12

I have a Mac Mini with a few external drives connected that I use as a home server. Normally the Eject buttons next to the drive icon are really handy as they let me eject an external drive very easily (compared to Windows for instance).

However on a Mac server, this comes as a detriment. I have some pretty mission critical stuff on external drives and there's a lot of scripts etc. I have set up that are dependent on those drives being there. Being able to so easily accidentally eject those drives makes me rather uneasy.

So far I've just chosen to not show them in the Finder sidebar, that way at least they're a bit harder to eject. However that isn't very ideal because: (1) I need to go to my Mac in the sidebar to access the drives rather than have the drives accessible directly and (2) the eject buttons still show in open/save dialogue boxes for those drives.

Ideally, I'd like a way for them to behave the way internal drives do: no option to easily eject from the finder, but still possible to unmount through disk utility.

8

Place a foot in the door.

  • On each of your disks, create a text file, open it in TextEdit, add some line, and leave the file open unsaved.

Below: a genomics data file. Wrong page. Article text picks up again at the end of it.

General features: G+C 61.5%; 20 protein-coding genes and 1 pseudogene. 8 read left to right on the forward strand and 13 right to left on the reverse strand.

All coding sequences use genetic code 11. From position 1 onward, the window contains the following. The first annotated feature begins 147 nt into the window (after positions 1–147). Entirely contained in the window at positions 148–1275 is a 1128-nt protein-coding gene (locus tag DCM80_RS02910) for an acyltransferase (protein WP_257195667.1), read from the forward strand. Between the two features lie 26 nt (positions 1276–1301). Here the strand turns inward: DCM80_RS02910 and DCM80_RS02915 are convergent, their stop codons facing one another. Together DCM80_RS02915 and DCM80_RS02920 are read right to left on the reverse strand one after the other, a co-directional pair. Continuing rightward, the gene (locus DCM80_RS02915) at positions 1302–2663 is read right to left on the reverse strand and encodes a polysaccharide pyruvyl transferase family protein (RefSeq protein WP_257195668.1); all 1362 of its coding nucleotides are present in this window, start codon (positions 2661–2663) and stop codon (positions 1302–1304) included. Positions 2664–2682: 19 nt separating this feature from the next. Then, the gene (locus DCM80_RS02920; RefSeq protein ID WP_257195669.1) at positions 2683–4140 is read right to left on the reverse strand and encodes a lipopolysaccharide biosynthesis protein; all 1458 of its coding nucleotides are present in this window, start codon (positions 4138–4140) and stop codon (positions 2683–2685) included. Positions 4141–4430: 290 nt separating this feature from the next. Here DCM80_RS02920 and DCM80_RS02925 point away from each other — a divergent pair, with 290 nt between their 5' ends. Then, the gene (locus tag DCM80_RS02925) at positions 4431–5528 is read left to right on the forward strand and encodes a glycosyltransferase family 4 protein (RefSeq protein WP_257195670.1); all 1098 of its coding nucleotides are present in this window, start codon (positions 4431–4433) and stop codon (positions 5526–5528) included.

I think this trick will prevent ejection.

Test this trick, try to eject the disk and come here tell us the result.

This trick can easily be automated.

6
+50

If your important external drive is mounted on the following mount point:

/Volumes/important_disk

Then you can protect it against an accidental removal by locking this mount point as opened. For this one very simple method consists in opening Terminal and doing this basic command:

$ cd /Volumes/important_disk

To get rid of this locking, you might type within the same Terminal window:

$ cd /

or you might as well just close this Terminal window ($ exit, or +D, or +W).

  • 1
    An even more elegant way to do it is open a screen session (just type screen in Terminal) and open the mount point from that session. This way you can even close Terminal, since the session will keep running in the background, until you reattach it and stop it (so there's no need to keep a window open if you don't need it). I guess you can even create an Automator action for it. For tips on screen see: kinnetica.com/2011/05/29/using-screen-on-mac-os-x – gerlos Dec 6 '16 at 18:04

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